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Skeletal muscle insulin resistance in salt-sensitive hypertension: role of angiotensin II activation of NFκB



We have previously shown that in hypertensive Dahl salt-sensitive (DS) rats, impaired endothelium-dependent relaxation to acetylcholine and to insulin is mechanistically linked to up-regulation of angiotensin (Ang) II actions and the production of reactive oxygen species (ROS) and to activation of the proinflammatory transcription factor (NF)κB. Here we investigated whether Ang II activation of NFκB contributed to insulin resistance in the skeletal muscle of this animal model.


DS rats were fed either a normal (NS, 0.5% NaCl) or high (HS, 4% NaCl) salt diet for 6 weeks. In addition, 3 separate groups of HS rats were given angiotensin receptor 1 blocker candesartan (ARB, 10 mg/kg/day in drinking water), antioxidant tempol (1 mmol/L in drinking water) or NFκB inhibitor PDTC (150 mg/kg in drinking water).


DS rats manifested an increase in soleus muscle Ang II content, ROS production and phosopho-IκBα/IκBα ratio, ARB or tempol reduced ROS and phospho-IκBα/IκBα ratio. Hypertensive DS rats also manifested a reduction in glucose infusion rate, impaired insulin-induced Akt phosphorylation and Glut-4 translocation in the soleus muscle, which were prevented with treatment of either ARB, tempol, or PDTC. Data from the rat diabetes signaling pathway PCR array showed that 8 genes among 84 target genes were altered in the muscle of hypertensive rats with the increase in gene expression of ACE1 and 5 proinflammatory genes, and decrease of 2 glucose metabolic genes. Incubation of the muscle with NFκB SN50 (a specific peptide inhibitor of NFκB) ex vivo reversed changes in hypertension-induced gene expression.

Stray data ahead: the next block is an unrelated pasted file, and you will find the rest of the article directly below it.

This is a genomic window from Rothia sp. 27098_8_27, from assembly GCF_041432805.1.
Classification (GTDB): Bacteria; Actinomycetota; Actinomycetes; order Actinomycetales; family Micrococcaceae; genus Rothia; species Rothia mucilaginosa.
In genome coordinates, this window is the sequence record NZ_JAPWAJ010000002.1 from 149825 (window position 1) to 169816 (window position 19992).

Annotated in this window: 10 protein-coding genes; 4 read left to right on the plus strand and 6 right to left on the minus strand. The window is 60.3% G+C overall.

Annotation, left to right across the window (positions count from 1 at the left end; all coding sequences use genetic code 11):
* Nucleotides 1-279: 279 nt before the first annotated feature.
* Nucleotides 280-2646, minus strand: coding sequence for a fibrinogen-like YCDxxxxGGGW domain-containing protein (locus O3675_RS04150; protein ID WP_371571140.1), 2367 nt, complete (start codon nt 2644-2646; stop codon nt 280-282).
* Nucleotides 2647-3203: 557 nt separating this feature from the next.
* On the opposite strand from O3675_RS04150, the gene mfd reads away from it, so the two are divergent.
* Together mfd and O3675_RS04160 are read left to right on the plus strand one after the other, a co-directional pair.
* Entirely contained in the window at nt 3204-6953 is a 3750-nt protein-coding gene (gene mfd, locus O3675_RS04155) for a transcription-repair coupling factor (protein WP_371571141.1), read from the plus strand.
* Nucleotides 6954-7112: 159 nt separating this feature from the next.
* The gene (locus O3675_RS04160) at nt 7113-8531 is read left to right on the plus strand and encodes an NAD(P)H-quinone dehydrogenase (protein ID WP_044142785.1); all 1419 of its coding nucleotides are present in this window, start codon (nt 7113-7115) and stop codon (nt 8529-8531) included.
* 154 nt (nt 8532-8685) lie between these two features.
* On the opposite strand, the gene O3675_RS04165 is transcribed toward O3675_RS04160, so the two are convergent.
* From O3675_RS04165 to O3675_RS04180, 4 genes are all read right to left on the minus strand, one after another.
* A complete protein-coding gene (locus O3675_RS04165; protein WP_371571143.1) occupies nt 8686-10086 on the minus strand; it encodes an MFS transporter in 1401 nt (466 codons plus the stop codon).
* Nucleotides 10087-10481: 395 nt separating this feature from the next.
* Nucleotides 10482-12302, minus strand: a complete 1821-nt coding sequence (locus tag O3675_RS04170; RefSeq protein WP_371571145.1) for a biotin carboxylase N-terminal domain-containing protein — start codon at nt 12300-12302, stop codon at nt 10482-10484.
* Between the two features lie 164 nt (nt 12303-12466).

The current findings strongly suggest that the activation of NFκB inflammatory pathway by Ang II play a critical role in skeletal muscle insulin resistance in salt-sensitive hypertension.


Hypertension and type 2 diabetic mellitus (T2DM) are two powerful risk factors for the development of cardiovascular diseases (CVD) [1,2]. Salt sensitivity of blood pressure and insulin resistance have been identified as key elements underlying the relationship between hypertension and T2DM. Excess dietary salt and caloric intake, as commonly found in westernized diets, are linked not only to increased blood pressure, but also to defective insulin sensitivity and impaired glucose homeostasis [3-5]. Insulin resistance is highly prevalent in the patients with essential hypertension, particularly those with salt-sensitivity [6]. However, there are still critical gaps in our knowledge of the mechanisms that lead to the development of insulin resistance in salt-sensitive (SS) hypertension.